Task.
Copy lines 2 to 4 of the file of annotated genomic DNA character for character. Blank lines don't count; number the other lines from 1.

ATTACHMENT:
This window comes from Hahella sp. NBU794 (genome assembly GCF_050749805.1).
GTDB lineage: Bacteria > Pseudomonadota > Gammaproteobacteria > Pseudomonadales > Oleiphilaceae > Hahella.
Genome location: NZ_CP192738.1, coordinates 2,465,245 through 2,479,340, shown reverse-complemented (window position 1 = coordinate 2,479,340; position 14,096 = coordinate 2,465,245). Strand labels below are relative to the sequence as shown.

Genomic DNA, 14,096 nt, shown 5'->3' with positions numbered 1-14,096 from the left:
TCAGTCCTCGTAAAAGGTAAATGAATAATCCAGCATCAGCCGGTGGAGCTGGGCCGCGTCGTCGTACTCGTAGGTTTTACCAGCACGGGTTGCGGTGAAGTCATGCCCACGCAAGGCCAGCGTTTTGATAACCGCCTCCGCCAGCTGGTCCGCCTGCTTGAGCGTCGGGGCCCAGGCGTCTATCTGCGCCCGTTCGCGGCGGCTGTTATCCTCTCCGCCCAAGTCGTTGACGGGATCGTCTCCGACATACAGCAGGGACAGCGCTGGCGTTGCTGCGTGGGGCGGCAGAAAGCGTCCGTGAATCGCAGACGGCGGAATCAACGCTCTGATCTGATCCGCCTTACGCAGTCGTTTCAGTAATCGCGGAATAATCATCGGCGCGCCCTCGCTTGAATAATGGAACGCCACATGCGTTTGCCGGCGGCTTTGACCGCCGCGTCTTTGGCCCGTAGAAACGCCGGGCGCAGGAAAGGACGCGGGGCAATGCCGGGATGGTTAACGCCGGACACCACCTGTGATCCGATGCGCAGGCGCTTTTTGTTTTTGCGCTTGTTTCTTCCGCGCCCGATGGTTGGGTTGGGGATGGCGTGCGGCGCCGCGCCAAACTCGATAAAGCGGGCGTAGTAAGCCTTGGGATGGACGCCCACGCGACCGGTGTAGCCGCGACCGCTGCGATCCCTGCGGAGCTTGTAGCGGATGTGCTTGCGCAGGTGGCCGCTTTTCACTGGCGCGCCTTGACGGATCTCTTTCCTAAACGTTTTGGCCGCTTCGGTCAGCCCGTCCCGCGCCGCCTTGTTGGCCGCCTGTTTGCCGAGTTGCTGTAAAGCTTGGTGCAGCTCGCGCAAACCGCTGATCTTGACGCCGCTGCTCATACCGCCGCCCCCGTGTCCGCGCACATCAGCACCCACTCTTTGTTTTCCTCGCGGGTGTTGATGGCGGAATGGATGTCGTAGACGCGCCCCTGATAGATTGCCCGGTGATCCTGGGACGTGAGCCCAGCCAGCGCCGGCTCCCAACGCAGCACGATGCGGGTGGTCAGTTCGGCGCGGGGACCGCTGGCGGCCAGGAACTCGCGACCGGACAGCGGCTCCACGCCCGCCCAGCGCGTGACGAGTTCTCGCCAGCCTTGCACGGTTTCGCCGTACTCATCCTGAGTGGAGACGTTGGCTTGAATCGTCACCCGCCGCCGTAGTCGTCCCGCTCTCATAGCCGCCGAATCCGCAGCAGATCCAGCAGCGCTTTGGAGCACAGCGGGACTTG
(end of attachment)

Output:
GTDB lineage: Bacteria > Pseudomonadota > Gammaproteobacteria > Pseudomonadales > Oleiphilaceae > Hahella.
Genome location: NZ_CP192738.1, coordinates 2,465,245 through 2,479,340, shown reverse-complemented (window position 1 = coordinate 2,479,340; position 14,096 = coordinate 2,465,245). Strand labels below are relative to the sequence as shown.

Genomic DNA, 14,096 nt, shown 5'->3' with positions numbered 1-14,096 from the left: